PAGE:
In fact, however, during the first 14 months of operation, two of the transferred inmates were stabbed to death, and a number of others were injured in additional stabbings. An investigation revealed that because of lax screening on the part of the D.C. Department of Corrections, dangerous inmates had been included among those sent to Youngstown. Subsequently, over 100 inmates were determined to be in need of maximum, not minimum security conditions. Ultimately, C.C.A. faced a class action suit brought on behalf of the inmates, charging C.C.A. with maintaining unsafe conditions. In addition, a report by the U.S. Department of Justice concluded that the D.C. Department of Corrections had not only failed in its selection of supposedly nonviolent inmates for transfer to Youngstown, but had also rushed the process to such an extent that within a space of just over two weeks, more than 900 inmates had been moved to the new facility; on one day alone, 156 inmates were transferred. As a result, the Youngstown staff was overwhelmed in its efforts to absorb the new arrivals.

Another finding of the investigation was that the correctional officers at Youngstown were poorly traineda circumstance that added to the volatile mix. Ms. Fellner observed that most of the costs of any prison are personnel-related. But when you start cutting back on training of the staff, as well as on their numbers, that’s going to affect the quality of life of the inmates. Personnel cutbacks, often undertaken to reduce costs and increase profits, are particularly risky when they involve not only security issues, but matters relating to education and medical care. Indeed, the latter was one of the complaints made in the Youngstown inmates’ class action suit.

At the level of governance, a major argument brought against private prisons by Ms. Fellner and other critics is that the administration of justice should not be in private hands. Even if there were no evidence that private operators were keeping people in prison longer or treating them differently from those in public prisons, she said, we would still have a concern about privatization because we believe the administration of justice should stay in public handsas it does with the police and the courts. An aspect of governance she finds especially troubling involves the question of who disciplines in a private prison when infractions occur. We are very uncomfortable, she observed, with private employees making decisions as to whether, say, a prisoner should be put into solitary confinement, or go to a disciplinary hearing that could affect his release date in terms of losing whatever good time he might have built up.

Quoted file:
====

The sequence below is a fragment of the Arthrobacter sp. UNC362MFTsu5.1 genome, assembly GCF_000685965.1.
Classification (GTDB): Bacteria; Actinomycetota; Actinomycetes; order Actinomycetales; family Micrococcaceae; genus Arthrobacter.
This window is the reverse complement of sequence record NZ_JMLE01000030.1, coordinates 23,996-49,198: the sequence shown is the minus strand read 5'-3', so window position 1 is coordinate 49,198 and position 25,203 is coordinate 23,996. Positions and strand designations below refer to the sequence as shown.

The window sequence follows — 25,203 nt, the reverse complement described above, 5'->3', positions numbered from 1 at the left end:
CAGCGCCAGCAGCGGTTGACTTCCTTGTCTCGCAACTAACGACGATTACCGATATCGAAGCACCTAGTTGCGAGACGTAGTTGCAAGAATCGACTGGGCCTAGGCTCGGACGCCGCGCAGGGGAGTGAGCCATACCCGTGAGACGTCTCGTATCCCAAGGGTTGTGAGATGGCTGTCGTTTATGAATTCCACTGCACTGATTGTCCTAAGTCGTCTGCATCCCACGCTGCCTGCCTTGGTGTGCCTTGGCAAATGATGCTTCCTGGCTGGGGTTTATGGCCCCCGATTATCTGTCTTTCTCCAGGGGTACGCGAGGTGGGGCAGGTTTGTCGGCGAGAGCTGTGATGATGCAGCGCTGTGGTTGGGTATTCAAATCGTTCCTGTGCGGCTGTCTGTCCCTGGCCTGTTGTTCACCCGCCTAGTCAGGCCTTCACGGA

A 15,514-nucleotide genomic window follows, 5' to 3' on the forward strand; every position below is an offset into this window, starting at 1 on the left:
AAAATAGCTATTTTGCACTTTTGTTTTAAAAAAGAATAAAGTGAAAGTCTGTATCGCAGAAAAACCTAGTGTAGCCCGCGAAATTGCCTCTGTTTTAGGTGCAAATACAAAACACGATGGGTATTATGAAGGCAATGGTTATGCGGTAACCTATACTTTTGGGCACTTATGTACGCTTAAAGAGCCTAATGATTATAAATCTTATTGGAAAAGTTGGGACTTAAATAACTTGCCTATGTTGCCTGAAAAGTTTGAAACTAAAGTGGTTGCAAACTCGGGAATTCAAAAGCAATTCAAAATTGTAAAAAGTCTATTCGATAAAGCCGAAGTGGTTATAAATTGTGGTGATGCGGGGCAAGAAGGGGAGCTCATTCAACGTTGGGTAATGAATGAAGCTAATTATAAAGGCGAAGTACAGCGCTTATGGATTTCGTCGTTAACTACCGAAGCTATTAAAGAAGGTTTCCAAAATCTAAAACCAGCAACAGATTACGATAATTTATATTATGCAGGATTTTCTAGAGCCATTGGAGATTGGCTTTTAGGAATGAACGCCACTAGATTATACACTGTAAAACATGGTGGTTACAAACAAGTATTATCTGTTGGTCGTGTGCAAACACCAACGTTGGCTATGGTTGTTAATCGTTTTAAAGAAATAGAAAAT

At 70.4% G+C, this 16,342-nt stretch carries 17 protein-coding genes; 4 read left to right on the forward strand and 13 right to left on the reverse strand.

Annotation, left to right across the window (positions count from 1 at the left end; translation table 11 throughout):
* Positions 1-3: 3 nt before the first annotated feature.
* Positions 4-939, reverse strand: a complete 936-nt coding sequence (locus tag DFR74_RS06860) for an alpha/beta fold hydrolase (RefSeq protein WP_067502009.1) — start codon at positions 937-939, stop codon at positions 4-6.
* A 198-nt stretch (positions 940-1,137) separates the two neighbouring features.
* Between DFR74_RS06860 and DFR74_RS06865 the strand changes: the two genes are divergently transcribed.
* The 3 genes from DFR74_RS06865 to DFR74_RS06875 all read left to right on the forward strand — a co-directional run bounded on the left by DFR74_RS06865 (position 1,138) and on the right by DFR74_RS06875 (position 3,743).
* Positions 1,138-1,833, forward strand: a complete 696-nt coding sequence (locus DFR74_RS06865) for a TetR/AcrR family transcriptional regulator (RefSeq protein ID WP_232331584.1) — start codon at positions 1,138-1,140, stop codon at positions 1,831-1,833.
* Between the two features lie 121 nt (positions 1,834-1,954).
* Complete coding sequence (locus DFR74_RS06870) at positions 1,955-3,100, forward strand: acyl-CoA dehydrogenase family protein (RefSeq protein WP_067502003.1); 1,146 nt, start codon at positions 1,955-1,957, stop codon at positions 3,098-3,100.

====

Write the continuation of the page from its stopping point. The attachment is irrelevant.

The discipline issue and its ramifications have become a matter of such concern that some states have instituted policies mandating that representatives from their own departments of corrections be present for disciplinary hearings in private prisons. But that kind of rubber stamping by the state, Ms. Fellner said, doesn’t lessen the fundamental problem, because disciplinary issues are not just a matter of hearings. They go all the way to how rules in private facilities are enforced. For instance, whether or not an officer should write a person up. And yet, in for-profit prisons you have a private employee making these decisions. Determinations of this kind could easily affect a prisoner’s release date.

Ms. Fellner finds it ironic, too, that promoters of private prisons claim that their facilities can not only do the job of running them more cheaply than public prisons, but can also do a better job. And yet a number of these same private companies have hired some of their top people precisely from among those who have had long careers in public corrections. A notable example is Norman Carlson, former director of the federal Bureau of Prisons. He is a director of Wackenhut. Michael Quinlan, another former Bureau of Prisons director in the Bush administration, is now president of C.C.A.

As to lobbying by private firms, State Senator Cal Hobson of Oklahoma spoke of what he called rotunda dynamics there. Lobbyists from four private prison firms, he said, are regularly in the state capitol, and all are after the same resource: additional incarcerants to put into their systems. But even a law-and-order state like Oklahoma, he said, can manage only so much spending on corrections. Currently, as part of the corrections budget, over $100 million a year is spent on the private prison industries’ six facilities. Five years ago, the amount was barely three million. So you see the exploding growth that has occurred in this one industry.